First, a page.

Category Archives: Database

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34 Posts

In a previous post, I demoed how to use Table Valued Parameters (TVP’s) with EF. This works great, but, if you’ll notice, it only suppports one-column TVP’s with a simple scalar list of values. I expanded this a bit.

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There are a few limitations of Entity Framework 6.x that require various work-arounds. One of those limitations is not being able to take direct advantage of entity mappings that are defined. However, it is possible to utilize Entity Framework’s API’s to retrieve and consume this information.

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If you’ve read my various posts on dealing with datetimes and timezones lately, I discovered a handy little mechanism for dealing with timezones in Microsoft SQL.

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Continuing our examination of building LINQ expressions, let’s dive further into generic methods that can build expressions for any enumerable list of objects. In part one, I showed how to build a simple string expression, but we can make this much more robust.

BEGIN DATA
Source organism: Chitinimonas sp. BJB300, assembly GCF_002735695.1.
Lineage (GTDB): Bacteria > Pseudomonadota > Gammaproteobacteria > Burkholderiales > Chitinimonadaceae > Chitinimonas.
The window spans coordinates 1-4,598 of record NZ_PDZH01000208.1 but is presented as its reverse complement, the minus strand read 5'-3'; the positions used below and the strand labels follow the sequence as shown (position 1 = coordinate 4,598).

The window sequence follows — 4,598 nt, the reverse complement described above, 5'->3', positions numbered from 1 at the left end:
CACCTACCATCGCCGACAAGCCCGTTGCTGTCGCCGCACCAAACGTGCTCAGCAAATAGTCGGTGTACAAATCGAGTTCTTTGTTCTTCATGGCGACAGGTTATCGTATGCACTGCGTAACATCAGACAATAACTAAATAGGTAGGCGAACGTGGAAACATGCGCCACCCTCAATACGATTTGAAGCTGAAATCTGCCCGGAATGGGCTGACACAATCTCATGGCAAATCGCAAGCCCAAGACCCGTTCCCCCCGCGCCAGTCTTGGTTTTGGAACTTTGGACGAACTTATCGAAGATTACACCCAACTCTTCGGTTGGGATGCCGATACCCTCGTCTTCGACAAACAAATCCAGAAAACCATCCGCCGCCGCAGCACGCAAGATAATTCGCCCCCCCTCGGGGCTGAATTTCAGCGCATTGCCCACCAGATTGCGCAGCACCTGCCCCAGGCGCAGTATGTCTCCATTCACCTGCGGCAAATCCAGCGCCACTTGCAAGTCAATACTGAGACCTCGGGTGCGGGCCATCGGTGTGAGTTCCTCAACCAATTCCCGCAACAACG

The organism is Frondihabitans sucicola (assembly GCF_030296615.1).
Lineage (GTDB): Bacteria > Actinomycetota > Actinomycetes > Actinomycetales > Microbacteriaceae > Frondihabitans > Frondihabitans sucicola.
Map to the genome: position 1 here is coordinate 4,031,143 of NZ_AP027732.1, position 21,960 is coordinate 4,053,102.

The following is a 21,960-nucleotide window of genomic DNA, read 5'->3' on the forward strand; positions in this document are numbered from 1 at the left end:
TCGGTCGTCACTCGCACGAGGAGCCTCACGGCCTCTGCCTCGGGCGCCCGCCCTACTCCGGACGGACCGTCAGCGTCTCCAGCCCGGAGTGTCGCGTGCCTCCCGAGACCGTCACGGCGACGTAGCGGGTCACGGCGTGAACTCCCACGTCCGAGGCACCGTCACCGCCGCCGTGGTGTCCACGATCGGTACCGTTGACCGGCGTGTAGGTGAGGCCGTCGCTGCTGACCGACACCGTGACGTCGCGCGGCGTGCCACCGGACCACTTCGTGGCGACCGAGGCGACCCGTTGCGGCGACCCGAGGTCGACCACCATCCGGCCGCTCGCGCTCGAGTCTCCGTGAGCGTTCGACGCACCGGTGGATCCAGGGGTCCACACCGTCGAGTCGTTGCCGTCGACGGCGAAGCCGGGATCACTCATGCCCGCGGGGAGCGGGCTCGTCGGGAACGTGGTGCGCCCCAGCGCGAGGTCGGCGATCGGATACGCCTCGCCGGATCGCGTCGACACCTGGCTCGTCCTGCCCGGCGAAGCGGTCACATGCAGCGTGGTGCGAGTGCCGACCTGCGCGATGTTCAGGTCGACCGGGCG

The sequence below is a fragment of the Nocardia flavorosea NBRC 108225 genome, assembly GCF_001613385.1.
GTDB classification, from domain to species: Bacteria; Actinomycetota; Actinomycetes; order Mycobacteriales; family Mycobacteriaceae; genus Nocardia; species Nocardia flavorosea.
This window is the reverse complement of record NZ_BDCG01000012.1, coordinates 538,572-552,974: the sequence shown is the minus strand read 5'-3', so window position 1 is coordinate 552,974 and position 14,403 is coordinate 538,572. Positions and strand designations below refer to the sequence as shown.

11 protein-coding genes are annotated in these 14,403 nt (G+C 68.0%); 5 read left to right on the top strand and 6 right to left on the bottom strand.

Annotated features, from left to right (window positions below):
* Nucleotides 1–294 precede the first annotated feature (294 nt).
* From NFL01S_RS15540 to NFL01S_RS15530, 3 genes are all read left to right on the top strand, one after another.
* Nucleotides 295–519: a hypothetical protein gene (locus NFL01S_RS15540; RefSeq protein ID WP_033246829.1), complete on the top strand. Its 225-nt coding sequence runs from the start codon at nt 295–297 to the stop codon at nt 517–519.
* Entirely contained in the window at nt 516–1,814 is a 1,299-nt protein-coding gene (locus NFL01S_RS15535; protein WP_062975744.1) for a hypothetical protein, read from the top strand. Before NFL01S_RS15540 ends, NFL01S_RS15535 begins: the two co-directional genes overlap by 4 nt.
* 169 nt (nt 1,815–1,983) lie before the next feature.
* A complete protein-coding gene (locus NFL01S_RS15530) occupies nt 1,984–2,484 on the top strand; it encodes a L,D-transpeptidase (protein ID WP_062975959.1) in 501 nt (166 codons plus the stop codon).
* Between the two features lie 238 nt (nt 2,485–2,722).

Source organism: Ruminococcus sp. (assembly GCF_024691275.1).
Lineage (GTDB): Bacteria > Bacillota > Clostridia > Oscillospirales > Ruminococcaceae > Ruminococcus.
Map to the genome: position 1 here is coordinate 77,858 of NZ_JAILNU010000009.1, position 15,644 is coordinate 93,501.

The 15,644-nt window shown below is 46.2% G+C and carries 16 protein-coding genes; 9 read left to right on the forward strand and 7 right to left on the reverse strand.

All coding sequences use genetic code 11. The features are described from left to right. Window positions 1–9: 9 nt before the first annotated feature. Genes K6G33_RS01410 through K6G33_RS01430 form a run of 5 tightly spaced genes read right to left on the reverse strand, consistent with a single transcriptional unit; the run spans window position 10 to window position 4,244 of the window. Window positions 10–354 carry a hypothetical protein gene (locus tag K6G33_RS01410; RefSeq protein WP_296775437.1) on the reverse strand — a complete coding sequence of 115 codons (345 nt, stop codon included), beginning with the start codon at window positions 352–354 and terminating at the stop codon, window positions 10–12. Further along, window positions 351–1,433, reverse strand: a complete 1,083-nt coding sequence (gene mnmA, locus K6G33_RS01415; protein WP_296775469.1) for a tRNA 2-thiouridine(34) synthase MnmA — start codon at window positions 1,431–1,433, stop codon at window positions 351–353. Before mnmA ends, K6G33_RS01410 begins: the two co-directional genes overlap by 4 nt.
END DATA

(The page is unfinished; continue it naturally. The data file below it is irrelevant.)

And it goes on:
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Using LINQ’s FluentAPI, left/outer joins are difficult. With a little work, it’s possible to perform left outer joins, though.

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There are a few scenarios, especially when using partitioning/windowing T-SQL functions, that EF falls down a bit. It also is not entirely straight forward to perform somewhat complex joins and aggregation.

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EntityFramework 7 is the defacto ORM used with .NET Core to provide cross-platform compatible data access. EF7 is missing many features that are present in EF6, though. My initial apprehension was that this would create a scenario where one could not use .NET Core if their projects relied on EF6 features. Fortunately, it’s pretty easy to get EF6 working with .NET Core. The sacrifice is a loss of cross-platform hosting ability.

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Since my foray into utilizing .NET Core to port an older CRUD app using Angular 1.x and Entity Framework 6.x, my first stumbling block is dealing with breaking changes between EF 6.x and newer versions of EF.

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My current single-sign server, that utilizes OWIN, does not store information regarding users’ identity. On the back-end, it makes LDAP queries to Active Directory to authenticate users and then makes additional LDAP queries to determine roles and authorization.

Since I’ve been playing with Azure lately, I wanted to re-tool this solution to allow toggling between a data-store for user identity information and Active Directory.

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I’ve written a number of posts detailing running and working with stored procedures in Entity Framework 6.x. Yesterday, I ran into a weird issue.

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